Turnout in 2010 was by any measure considerably higher than in recent elections in the City of Toronto — at 49.7%, about 29% higher than each of the previous three elections. Turnout was 39% in 2006, when incumbent David Miller trounced councillor Jane Pitfield. In 2003, the most recent election without an incumbent mayoral candidate, it was 38%. Turnout was about the same as in 1997, the hotly contested first election in the amalgamated City of Toronto. More votes were cast than ever before — over 810,000, 60,000 more than the previous peak in 1997, and 200,000 more than in 2000 and 2006.
An “anybody-but-Ford” narrative emerged in the final month of the campaign, brought into focus by Sarah Thompson’s withdrawal and endorsement of Smitherman on September 28, and the folding of Rocco Rossi’s campaign on October 13. Joe Pantalone, of course, chose to stay in the race despite low polling numbers. To what extent did Pantalone split the anti-Ford vote?
Ward by ward, Smitherman’s margin over Ford was greatest in the core of the old City of Toronto, while Ford’s margin over Smitherman was greatest in his Etobicoke base, western North York, and western Scarborough. Margins were smaller in East York and central North York. The strength of Ford’s support was stronger than Smitherman’s — in his best showing, he beat Smitherman by 67 points in his home base, Ward 2. In his best wards, 27 and 28, which corresponded to his provincial riding, Smitherman bested Ford by only 36 points.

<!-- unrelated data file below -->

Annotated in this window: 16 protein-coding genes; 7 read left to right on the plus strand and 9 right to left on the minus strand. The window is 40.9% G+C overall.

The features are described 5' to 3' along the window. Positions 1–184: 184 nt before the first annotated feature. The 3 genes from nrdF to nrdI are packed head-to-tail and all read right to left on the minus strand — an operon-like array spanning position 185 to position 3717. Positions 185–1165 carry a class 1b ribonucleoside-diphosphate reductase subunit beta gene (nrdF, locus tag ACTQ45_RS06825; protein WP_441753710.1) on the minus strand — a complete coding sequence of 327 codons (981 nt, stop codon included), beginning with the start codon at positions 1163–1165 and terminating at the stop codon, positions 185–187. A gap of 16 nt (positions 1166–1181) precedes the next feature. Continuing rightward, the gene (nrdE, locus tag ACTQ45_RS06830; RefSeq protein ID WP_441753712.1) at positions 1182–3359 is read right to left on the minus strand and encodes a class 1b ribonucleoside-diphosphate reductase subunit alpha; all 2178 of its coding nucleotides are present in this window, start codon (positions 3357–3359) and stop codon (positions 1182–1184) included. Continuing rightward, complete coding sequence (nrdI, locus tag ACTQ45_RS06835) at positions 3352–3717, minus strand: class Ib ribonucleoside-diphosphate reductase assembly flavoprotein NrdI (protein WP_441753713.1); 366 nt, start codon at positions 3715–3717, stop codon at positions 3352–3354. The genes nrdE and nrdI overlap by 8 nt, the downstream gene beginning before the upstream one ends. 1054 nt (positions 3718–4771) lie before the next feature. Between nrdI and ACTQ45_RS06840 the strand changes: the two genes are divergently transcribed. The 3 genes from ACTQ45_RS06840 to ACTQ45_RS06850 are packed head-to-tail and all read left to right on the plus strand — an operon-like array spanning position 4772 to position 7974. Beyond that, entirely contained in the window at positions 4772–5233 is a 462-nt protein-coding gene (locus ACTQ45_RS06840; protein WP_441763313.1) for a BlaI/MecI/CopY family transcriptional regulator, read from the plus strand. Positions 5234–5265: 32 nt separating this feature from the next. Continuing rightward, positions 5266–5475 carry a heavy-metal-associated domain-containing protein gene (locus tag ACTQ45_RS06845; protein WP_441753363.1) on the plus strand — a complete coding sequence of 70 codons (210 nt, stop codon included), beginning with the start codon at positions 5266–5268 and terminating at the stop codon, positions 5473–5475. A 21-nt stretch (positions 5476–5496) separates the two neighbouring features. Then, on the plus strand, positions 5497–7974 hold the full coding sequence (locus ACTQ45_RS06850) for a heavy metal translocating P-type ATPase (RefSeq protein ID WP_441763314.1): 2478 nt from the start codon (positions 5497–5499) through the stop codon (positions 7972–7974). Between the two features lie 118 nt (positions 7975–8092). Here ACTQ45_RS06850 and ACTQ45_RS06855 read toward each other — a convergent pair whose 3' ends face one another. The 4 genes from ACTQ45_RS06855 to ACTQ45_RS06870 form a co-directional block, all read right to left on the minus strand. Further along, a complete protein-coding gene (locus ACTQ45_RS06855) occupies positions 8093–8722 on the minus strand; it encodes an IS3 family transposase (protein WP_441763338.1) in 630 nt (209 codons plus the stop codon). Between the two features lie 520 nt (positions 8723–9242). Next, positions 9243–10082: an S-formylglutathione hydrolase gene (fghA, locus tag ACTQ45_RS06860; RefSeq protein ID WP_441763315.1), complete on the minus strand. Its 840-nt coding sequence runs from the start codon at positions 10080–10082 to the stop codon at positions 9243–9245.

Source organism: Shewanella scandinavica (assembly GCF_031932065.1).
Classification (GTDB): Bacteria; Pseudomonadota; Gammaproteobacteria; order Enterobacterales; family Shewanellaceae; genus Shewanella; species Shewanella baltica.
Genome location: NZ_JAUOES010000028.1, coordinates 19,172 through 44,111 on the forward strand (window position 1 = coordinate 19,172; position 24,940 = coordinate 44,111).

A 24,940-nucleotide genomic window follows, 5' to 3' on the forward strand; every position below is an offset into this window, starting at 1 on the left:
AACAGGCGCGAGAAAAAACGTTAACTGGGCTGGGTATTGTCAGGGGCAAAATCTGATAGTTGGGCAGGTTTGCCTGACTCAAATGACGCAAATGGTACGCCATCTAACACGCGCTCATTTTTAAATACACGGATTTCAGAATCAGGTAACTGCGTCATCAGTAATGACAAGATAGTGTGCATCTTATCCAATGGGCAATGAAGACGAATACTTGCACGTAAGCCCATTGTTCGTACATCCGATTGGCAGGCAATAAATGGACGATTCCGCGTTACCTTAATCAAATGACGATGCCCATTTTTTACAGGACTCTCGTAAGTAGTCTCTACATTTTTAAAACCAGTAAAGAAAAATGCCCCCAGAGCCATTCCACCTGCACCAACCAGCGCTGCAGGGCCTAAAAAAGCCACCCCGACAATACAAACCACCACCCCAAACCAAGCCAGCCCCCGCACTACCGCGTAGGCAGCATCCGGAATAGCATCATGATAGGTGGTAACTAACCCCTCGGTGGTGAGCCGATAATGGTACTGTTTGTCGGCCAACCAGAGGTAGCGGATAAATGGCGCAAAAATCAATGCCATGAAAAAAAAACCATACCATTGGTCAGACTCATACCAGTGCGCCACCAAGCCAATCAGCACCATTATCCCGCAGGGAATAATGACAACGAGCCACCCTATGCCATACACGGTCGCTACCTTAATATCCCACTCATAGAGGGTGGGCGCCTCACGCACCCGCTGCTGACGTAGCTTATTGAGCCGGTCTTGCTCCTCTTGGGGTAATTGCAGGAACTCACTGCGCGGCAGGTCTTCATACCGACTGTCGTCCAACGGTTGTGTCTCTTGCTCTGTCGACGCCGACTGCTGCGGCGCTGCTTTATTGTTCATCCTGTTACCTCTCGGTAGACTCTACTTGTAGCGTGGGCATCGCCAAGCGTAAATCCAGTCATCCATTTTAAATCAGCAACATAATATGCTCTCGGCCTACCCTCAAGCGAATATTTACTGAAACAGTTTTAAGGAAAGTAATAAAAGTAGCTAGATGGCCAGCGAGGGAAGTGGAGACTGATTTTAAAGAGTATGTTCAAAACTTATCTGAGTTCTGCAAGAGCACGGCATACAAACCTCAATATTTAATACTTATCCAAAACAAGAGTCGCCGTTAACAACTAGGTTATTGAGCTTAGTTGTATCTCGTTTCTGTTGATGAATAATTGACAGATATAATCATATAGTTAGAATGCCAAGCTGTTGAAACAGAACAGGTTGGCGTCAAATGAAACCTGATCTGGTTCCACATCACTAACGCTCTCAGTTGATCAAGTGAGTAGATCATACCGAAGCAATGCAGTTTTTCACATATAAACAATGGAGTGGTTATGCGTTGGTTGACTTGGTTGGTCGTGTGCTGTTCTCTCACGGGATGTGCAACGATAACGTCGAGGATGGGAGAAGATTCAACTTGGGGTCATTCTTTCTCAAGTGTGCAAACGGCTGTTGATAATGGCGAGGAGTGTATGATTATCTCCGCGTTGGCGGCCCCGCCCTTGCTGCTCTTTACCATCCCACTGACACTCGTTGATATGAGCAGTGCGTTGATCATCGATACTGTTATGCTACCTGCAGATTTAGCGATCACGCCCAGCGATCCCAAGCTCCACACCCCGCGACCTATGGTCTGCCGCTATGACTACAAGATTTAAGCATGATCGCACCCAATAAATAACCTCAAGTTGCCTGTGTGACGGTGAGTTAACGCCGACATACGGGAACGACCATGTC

Figures 5, 6, and 7 show the magnitude of support for the three major candidates. In each case, the candidate’s support is strongest in the constituency he previously represented. Ford secured an absolute majority of votes in most of the suburban zone and also had significant support in parts of the former City of Toronto. Again, we see that Smitherman’s support was more dispersed. His percentage of the vote was less than 25% in much of Etobicoke, York, and western North York.
Examining the election-day vote in each of the 1,110 voting subdivisions (VSDs) provides a more fine-grained perspective. While each ward contains an average of 59,000 people, about 2,300 people live in each VSD. Each VSD contains at least one polling station where area residents cast their votes. While one might expect data at this level of detail to reveal pockets of Smitherman support in “Ford Country” and vice versa, there are few deviations from the ward-level picture.
After leading in the polls since June, Ward 2 Councillor Rob Ford won handily on October 25, winning almost half of the vote citywide. In second place, about 11 points behind, was George Smitherman, former member of provincial parliament, senior cabinet minister, and, in the 1990s, chief of staff to ex-Toronto mayor Barbara Hall. Third-place finisher Joe Pantalone, long-time councillor and, in the last term of council, deputy mayor, won just under 12% of the vote. Other candidates, including several who had withdrawn but were still on the ballot, accounted for 5.5%.